The percentage and mean number of pistillate flowers per inflorescence for each hybrid hazel cultivar and C. heterophylla are summarized in Table 1. The number of pistillate flowers per inflorescence ranged from four to 16 for the four hybrid hazel cultivars and from two to 16 for C. heterophylla. The number of pistillate flowers per inflorescence did not show a uniform and random distribution or a normal distribution. Instead, certain numbers of pistillate flowers per inflorescence showed a high frequency. For the hybrid hazel cultivars, six, eight, and 10 pistillate flowers per inflorescence were the most frequent numbers and their sum accounted for more than 60% of the total number of inflorescences. The most frequent numbers of pistillate flowers per inflorescence for C. heterophylla were four or six, which together made up more than 40% of the total number of inflorescences. The average number of pistillate (ANP) flowers per inflorescence ranged from 5.8 (in C. heterophylla) to 8.5 (in “Dawei” and “Bokehong”). The mean value for C. heterophylla was significantly lower than those of the four hybrid hazel cultivars.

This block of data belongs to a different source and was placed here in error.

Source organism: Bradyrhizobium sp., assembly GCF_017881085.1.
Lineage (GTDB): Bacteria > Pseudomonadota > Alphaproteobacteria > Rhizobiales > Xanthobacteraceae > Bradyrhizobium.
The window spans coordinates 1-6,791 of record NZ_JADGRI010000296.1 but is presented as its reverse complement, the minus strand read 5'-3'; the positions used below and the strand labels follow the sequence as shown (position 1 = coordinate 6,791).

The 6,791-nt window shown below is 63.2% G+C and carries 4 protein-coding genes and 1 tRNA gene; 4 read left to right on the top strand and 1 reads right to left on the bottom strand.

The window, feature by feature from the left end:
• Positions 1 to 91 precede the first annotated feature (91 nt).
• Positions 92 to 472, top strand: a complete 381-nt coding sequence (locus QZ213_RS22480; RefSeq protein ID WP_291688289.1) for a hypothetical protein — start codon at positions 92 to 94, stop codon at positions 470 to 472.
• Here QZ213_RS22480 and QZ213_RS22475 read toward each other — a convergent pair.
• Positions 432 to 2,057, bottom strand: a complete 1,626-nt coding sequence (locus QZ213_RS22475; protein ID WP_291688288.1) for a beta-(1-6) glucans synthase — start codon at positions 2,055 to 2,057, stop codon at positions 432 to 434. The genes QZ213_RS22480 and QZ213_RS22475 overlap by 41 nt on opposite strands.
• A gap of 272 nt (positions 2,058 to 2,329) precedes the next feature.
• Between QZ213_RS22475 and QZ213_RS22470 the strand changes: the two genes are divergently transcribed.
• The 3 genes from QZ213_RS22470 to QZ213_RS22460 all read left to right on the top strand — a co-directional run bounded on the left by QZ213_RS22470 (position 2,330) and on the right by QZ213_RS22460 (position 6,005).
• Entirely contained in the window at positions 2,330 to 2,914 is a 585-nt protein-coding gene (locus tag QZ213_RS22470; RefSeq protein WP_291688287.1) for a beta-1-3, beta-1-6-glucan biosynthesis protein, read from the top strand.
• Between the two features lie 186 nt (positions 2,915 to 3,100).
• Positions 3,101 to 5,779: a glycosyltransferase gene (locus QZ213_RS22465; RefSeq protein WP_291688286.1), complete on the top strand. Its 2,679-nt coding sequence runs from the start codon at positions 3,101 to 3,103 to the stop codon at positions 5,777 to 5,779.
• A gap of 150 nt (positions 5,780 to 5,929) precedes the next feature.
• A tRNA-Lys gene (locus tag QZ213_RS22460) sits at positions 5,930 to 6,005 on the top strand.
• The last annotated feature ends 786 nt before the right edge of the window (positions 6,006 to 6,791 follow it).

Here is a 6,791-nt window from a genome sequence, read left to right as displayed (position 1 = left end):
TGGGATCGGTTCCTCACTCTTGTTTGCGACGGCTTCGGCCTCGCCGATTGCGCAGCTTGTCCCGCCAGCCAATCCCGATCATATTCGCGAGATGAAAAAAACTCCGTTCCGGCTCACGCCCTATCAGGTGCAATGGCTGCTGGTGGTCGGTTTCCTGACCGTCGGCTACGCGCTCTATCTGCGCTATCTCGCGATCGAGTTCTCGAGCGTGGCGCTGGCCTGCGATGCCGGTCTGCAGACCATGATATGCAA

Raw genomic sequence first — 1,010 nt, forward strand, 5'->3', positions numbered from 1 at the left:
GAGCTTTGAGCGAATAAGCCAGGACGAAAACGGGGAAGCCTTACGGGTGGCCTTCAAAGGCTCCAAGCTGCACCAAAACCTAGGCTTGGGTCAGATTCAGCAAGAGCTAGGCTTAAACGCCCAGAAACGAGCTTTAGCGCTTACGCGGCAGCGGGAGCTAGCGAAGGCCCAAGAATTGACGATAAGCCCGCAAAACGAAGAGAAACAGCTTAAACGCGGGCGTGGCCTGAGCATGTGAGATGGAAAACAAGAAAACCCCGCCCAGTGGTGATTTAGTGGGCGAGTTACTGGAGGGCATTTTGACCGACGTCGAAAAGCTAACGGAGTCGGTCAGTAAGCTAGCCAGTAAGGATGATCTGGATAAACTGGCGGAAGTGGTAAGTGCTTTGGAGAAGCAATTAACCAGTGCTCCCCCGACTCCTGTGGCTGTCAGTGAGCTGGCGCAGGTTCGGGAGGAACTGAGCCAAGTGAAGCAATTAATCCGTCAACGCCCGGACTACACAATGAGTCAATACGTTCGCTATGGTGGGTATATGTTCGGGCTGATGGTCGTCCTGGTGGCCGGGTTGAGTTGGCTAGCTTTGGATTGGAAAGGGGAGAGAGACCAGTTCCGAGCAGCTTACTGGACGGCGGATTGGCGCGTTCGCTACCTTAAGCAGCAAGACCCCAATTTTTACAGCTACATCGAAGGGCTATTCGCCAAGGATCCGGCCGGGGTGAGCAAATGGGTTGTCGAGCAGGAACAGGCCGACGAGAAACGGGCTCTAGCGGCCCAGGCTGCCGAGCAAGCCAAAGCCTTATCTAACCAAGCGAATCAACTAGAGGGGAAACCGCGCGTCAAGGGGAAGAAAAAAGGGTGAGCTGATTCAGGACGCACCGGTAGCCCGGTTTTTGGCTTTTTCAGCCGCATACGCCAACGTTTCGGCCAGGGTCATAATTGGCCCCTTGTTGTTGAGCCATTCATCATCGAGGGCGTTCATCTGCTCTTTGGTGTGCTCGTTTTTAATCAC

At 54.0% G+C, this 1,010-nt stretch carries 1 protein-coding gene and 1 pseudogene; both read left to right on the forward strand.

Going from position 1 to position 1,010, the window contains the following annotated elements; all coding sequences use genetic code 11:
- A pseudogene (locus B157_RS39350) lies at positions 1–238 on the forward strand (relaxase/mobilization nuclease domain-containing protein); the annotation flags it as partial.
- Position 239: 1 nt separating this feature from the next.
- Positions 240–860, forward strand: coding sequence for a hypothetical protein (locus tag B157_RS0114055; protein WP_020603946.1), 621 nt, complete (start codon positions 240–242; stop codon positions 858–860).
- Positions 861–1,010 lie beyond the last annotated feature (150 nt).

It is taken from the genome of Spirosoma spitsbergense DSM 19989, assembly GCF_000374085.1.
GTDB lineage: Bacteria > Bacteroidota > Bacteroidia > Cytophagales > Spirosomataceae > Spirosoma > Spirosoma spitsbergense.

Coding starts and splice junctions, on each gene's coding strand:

Table 1. Number of pistillate flowers per inflorescence in four hybrid hazel cultivars and C. heterophylla.
Pistillate Inflorescence and Fruit Cluster Drop in Open-Pollinated and Artificially Pollinated Flowers
Pistillate inflorescence drop ratio, fruit cluster drop ratio and total drop ratio in open-pollinated and artificially pollinated flowers were calculated in 2012 and 2013. Among open-pollinated inflorescences, the percentage of pistillate inflorescence drop varied from 36 to 54%, and the percentage of fruit cluster drop ranged from 4 to 27% (Table 2). Among the four hybrid hazel cultivars, no significant difference was observed in the percentage of total drop between open and artificial pollination. For C. heterophylla, the total drop after artificial pollination was significantly lower than those of the open-pollinated controls. Thus, artificial pollination significantly reduced total drop in C. heterophylla, but had no significant effect on total drop in the four hybrid hazel cultivars.
Table 2. Pistillate inflorescence and fruit cluster drop after open (Control) and artificial pollination (AP) in four hybrid hazel cultivars and C. heterophylla.
Fruit Number Per Cluster After Open and Artificial Pollination